Researchers have found a clue to the mystery of retaining selective memories.
Scientists have made a breakthrough in understanding how sleep controls what we remember and what we forget. It may all come down to the kind of brainwaves rippling through your grey matter as you snooze.
Catching the right number of zzz’s is already known to be important for laying down memories, hence the advisory that students swotting for a major test back up with a good night’s sleep.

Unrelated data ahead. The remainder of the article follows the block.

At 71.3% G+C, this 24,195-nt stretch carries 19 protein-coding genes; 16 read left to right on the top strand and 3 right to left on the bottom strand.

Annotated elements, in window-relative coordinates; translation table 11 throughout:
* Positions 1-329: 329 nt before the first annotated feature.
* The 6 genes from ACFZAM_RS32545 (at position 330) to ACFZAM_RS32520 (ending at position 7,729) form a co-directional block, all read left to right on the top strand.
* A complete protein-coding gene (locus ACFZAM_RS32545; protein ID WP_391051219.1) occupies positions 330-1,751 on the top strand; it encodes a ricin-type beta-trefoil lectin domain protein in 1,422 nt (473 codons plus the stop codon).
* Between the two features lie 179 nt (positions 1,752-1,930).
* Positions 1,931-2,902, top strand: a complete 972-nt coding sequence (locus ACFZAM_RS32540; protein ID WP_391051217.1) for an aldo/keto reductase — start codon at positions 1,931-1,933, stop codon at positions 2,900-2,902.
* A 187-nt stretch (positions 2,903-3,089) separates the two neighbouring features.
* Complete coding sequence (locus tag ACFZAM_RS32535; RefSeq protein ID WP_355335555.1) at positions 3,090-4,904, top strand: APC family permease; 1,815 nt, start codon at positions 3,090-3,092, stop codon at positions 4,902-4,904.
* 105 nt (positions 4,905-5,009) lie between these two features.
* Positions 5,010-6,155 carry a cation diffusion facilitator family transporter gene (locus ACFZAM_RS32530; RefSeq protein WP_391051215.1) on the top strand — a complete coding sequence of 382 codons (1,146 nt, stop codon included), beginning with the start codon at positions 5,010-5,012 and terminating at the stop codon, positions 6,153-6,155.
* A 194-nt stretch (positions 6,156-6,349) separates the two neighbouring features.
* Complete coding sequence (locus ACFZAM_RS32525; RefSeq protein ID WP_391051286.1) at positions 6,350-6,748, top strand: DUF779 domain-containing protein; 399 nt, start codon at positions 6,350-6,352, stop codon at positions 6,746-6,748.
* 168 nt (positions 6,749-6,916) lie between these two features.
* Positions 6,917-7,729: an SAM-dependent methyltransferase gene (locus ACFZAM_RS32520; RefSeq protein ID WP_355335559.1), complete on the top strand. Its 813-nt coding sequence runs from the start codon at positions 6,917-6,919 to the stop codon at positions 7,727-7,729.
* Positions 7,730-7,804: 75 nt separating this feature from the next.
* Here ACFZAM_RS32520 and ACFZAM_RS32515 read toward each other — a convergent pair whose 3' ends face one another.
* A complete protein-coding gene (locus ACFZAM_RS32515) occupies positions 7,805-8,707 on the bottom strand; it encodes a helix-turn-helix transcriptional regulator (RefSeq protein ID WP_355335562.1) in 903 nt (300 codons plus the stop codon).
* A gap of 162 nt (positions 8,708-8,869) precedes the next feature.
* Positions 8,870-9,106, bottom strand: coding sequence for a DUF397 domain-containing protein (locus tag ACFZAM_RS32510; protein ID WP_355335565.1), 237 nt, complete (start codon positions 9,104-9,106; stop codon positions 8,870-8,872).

Dreamland is also where memories can be selectively faded, something that prevents the mind’s finely tuned mechanics getting clogged with useless info.
But just how sleep can amp up the signal and dial down the noise isn’t clear.
A team, led by neurologist Karunesh Ganguly at the University of California, San Francisco in the US, has set about fixing that, aided by mice with some very sophisticated hardware in their noggins.
Ganguly’s team put the mice to work learning how to get water to flow from a spout. With their minds.
Read the full story in Cosmos magazine here